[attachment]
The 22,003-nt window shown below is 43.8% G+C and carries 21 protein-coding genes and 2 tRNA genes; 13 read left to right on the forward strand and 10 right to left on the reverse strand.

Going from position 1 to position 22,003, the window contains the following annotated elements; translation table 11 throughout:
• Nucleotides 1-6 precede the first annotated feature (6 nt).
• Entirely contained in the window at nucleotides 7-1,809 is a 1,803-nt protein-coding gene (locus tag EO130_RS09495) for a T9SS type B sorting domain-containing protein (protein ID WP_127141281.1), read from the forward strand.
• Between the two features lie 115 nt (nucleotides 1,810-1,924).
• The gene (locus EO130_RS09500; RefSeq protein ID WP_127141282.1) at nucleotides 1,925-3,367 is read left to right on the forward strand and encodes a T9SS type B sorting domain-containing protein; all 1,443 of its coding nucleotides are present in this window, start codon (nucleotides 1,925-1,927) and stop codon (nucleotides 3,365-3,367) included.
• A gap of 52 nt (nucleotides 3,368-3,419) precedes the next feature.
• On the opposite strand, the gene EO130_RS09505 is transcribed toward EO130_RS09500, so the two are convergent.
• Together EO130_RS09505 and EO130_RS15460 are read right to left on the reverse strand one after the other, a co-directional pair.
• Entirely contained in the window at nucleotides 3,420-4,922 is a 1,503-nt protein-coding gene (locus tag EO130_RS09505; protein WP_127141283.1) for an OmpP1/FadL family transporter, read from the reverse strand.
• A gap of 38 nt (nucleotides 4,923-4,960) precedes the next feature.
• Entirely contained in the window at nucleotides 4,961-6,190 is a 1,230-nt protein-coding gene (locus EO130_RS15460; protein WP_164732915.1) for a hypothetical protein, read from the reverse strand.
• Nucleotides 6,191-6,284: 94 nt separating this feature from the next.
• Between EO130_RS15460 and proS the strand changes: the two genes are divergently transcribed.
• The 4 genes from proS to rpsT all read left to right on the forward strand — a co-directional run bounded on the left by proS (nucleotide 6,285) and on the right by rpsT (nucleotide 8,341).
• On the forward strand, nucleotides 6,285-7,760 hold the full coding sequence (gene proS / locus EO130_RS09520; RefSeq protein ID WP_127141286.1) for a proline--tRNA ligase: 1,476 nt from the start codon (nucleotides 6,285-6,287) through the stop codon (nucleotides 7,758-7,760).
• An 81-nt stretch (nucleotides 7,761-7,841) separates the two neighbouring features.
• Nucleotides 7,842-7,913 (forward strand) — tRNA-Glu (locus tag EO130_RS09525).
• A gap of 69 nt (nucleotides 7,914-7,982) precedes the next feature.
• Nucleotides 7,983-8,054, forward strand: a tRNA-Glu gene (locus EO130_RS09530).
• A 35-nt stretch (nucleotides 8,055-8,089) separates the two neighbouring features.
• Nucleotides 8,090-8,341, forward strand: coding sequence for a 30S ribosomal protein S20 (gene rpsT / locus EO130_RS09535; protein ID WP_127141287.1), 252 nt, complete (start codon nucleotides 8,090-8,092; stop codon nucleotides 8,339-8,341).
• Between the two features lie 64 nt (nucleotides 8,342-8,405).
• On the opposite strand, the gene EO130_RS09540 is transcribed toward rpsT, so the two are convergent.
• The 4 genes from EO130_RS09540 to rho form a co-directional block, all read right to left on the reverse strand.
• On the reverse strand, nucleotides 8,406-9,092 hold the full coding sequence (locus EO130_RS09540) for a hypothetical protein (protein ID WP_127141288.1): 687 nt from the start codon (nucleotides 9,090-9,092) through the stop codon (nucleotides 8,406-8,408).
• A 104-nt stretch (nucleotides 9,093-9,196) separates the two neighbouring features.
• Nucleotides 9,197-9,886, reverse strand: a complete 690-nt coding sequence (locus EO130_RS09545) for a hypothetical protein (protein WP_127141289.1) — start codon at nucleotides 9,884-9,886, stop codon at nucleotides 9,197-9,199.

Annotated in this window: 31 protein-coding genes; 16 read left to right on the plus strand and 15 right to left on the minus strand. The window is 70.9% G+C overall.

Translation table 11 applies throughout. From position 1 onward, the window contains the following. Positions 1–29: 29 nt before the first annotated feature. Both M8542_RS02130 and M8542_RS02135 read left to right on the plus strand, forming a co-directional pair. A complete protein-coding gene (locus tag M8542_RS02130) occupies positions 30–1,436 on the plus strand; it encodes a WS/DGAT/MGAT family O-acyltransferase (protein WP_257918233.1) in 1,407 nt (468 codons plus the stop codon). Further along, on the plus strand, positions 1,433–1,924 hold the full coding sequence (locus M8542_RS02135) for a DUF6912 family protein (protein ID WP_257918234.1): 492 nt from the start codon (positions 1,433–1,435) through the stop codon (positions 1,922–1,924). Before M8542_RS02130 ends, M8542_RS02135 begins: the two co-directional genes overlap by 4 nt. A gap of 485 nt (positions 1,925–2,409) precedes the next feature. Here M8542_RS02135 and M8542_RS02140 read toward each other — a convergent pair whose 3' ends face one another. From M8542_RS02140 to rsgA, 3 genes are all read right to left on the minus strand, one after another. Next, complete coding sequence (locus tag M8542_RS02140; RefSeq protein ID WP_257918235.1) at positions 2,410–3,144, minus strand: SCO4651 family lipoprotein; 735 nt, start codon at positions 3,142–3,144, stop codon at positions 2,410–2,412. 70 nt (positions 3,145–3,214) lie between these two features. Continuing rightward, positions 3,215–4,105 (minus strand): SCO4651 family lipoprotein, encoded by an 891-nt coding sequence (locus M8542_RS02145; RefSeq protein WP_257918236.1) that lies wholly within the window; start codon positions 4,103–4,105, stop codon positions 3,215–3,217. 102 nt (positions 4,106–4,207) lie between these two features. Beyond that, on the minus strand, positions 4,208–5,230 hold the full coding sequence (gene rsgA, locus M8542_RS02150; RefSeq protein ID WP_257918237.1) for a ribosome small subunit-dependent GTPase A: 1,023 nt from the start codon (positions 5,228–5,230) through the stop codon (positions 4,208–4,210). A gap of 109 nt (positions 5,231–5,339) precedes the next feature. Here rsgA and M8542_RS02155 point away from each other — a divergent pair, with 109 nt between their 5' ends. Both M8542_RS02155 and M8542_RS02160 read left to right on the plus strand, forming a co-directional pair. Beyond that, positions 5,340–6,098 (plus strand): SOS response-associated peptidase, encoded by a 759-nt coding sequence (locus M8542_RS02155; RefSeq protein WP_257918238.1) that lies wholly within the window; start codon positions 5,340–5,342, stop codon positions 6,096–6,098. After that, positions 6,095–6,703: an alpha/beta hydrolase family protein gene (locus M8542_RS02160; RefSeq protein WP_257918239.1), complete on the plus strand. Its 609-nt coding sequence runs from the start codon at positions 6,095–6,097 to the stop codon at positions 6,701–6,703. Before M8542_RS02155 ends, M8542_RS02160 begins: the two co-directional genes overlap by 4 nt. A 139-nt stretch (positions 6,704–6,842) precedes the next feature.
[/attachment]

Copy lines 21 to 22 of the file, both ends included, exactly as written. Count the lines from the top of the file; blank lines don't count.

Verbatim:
• A 35-nt stretch (nucleotides 8,055-8,089) separates the two neighbouring features.
• Nucleotides 8,090-8,341, forward strand: coding sequence for a 30S ribosomal protein S20 (gene rpsT / locus EO130_RS09535; protein ID WP_127141287.1), 252 nt, complete (start codon nucleotides 8,090-8,092; stop codon nucleotides 8,339-8,341).